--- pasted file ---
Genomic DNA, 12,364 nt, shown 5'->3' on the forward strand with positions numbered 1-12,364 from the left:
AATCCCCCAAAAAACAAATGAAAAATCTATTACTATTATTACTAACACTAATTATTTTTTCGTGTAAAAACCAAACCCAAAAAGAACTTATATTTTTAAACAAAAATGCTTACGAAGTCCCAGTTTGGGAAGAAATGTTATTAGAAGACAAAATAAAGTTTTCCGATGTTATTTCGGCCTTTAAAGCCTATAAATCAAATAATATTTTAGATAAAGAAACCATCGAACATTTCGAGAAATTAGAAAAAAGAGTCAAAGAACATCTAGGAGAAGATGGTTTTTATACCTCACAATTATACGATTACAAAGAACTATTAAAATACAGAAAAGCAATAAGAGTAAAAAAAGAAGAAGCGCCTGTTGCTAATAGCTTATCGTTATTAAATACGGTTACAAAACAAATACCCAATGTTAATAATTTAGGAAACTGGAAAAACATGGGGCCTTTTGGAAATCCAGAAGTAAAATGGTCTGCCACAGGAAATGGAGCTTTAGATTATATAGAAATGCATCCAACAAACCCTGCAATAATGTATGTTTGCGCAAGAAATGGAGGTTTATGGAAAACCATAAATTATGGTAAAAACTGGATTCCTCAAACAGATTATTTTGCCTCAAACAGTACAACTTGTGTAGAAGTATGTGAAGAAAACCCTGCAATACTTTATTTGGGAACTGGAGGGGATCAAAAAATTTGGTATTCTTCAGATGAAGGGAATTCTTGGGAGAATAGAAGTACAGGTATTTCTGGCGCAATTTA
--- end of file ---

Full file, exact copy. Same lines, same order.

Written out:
Genomic DNA, 12,364 nt, shown 5'->3' on the forward strand with positions numbered 1-12,364 from the left:
AATCCCCCAAAAAACAAATGAAAAATCTATTACTATTATTACTAACACTAATTATTTTTTCGTGTAAAAACCAAACCCAAAAAGAACTTATATTTTTAAACAAAAATGCTTACGAAGTCCCAGTTTGGGAAGAAATGTTATTAGAAGACAAAATAAAGTTTTCCGATGTTATTTCGGCCTTTAAAGCCTATAAATCAAATAATATTTTAGATAAAGAAACCATCGAACATTTCGAGAAATTAGAAAAAAGAGTCAAAGAACATCTAGGAGAAGATGGTTTTTATACCTCACAATTATACGATTACAAAGAACTATTAAAATACAGAAAAGCAATAAGAGTAAAAAAAGAAGAAGCGCCTGTTGCTAATAGCTTATCGTTATTAAATACGGTTACAAAACAAATACCCAATGTTAATAATTTAGGAAACTGGAAAAACATGGGGCCTTTTGGAAATCCAGAAGTAAAATGGTCTGCCACAGGAAATGGAGCTTTAGATTATATAGAAATGCATCCAACAAACCCTGCAATAATGTATGTTTGCGCAAGAAATGGAGGTTTATGGAAAACCATAAATTATGGTAAAAACTGGATTCCTCAAACAGATTATTTTGCCTCAAACAGTACAACTTGTGTAGAAGTATGTGAAGAAAACCCTGCAATACTTTATTTGGGAACTGGAGGGGATCAAAAAATTTGGTATTCTTCAGATGAAGGGAATTCTTGGGAGAATAGAAGTACAGGTATTTCTGGCGCAATTTA